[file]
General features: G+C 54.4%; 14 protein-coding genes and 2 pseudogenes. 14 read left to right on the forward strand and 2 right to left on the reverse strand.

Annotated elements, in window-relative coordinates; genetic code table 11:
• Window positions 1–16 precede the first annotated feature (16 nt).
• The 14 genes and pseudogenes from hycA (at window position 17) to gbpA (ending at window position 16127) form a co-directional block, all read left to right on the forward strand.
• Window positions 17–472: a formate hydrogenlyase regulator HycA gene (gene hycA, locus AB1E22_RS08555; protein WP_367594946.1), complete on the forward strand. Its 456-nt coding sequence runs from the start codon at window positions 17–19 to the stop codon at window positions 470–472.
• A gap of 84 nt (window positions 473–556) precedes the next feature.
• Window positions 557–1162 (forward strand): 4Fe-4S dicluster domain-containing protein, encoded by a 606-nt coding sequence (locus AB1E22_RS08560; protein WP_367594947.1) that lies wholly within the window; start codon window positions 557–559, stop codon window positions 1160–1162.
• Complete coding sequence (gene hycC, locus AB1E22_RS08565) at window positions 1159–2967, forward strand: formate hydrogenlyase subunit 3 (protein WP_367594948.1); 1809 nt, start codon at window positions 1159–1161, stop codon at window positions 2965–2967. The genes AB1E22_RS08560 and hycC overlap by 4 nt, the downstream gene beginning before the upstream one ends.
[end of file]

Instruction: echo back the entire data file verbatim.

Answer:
General features: G+C 54.4%; 14 protein-coding genes and 2 pseudogenes. 14 read left to right on the forward strand and 2 right to left on the reverse strand.

Annotated elements, in window-relative coordinates; genetic code table 11:
• Window positions 1–16 precede the first annotated feature (16 nt).
• The 14 genes and pseudogenes from hycA (at window position 17) to gbpA (ending at window position 16127) form a co-directional block, all read left to right on the forward strand.
• Window positions 17–472: a formate hydrogenlyase regulator HycA gene (gene hycA, locus AB1E22_RS08555; protein WP_367594946.1), complete on the forward strand. Its 456-nt coding sequence runs from the start codon at window positions 17–19 to the stop codon at window positions 470–472.
• A gap of 84 nt (window positions 473–556) precedes the next feature.
• Window positions 557–1162 (forward strand): 4Fe-4S dicluster domain-containing protein, encoded by a 606-nt coding sequence (locus AB1E22_RS08560; protein WP_367594947.1) that lies wholly within the window; start codon window positions 557–559, stop codon window positions 1160–1162.
• Complete coding sequence (gene hycC, locus AB1E22_RS08565) at window positions 1159–2967, forward strand: formate hydrogenlyase subunit 3 (protein WP_367594948.1); 1809 nt, start codon at window positions 1159–1161, stop codon at window positions 2965–2967. The genes AB1E22_RS08560 and hycC overlap by 4 nt, the downstream gene beginning before the upstream one ends.